In an article in the latest issue of the GIA Reader, “DataArts: Becoming the Agile Nonprofit,” Beth Tuttle, CEO of DataArts, details how the organization adapted its internal practices to the Agile framework to accelerate progress toward its strategic goals.
In an article in the latest issue of the GIA Reader, Alexis Frasz, codirector of Helicon Collaborative, interviews Anthony Leiserowitz, PhD, director of the Yale Project on Climate Change Communication at the Yale School of Forestry and Environmental Studies.
In an article in the latest issue of the GIA Reader, Alexis Frasz, codirector of Helicon Collaborative provides a summary of GIA’s Arts and Environmental Sustainability Thought Leader Forum, which brought together arts and environmental funders to discuss cross-sector work.
In an article in the latest issue of the GIA Reader, “Supporting Community Arts Leadership,” William Cleveland, director of the Center for the Study of Art & Community, discusses the importance of arts-based community development.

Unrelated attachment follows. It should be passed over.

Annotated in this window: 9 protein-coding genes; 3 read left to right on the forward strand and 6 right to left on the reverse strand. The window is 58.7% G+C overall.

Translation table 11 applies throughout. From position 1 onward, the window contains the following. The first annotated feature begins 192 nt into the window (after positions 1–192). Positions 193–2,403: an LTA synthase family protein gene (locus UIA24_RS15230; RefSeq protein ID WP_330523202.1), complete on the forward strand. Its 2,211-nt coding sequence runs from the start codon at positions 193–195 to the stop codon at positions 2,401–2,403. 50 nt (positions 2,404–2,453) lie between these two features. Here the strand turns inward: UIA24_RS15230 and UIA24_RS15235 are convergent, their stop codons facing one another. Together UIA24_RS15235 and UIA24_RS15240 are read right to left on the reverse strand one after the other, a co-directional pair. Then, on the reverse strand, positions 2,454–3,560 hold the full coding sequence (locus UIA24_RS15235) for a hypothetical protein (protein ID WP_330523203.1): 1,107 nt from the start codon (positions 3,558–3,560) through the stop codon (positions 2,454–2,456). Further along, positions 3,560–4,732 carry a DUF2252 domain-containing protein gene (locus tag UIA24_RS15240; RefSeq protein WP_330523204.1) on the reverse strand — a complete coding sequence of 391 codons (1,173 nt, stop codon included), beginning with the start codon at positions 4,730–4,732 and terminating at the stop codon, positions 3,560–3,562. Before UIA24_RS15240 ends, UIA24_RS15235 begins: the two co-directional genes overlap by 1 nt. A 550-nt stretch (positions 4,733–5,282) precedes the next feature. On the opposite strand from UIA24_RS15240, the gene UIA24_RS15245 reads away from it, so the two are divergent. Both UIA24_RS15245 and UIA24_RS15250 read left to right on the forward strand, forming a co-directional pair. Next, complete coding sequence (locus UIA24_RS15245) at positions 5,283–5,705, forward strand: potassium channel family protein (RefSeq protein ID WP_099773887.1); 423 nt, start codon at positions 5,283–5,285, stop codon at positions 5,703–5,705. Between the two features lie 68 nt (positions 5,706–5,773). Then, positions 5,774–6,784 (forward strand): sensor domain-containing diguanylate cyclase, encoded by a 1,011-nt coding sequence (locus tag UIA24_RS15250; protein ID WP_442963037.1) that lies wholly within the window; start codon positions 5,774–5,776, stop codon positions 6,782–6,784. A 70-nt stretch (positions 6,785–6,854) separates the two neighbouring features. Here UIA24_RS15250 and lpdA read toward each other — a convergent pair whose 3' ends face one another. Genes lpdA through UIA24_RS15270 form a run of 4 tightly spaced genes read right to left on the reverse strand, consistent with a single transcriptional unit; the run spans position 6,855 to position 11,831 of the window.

In an article in the latest issue of the GIA Reader entitled “Shaping a Brighter Future: the Canada Council Transforms for the Next Generation,” Simon Brault, director and CEO of the Canada Council for the Arts, writes about how the agency underwent institutional transformation with a new funding model and strategic plan to better serve a changing nation.
In an article in the latest issue of the GIA Reader entitled “What Will the Future Look Like?: Generational Change in the Arts Sector,” Emiko Ono of The William and Flora Hewlett Foundation discusses generational differences in the arts and culture workforce, from cultural values to working styles, and their implications on the future of arts leadership.
Blogger Lara Davis posts her final thoughts on the 2016 GIA Conference:
An article in the latest issue of the GIA Reader, “Advancing Racial Equity: Racial Equity Funders Collaborative in Minnesota”, discusses the formation and work of the Racial Equity Funders Collaborative, a group of Minnesota funders working to advance racial equity in arts philanthropy.
2016 GIA Conference blogger Ebony McKinney wraps up her postings with final observations:
How can I become more aware of physical or language barriers to information or resources? What categories or characterizations limit expressiveness? How can I welcome work that links justice and beauty or tradition and innovation? In what ways, small and large, can I create inclusive platforms, move out of the way and support artists who then thrive?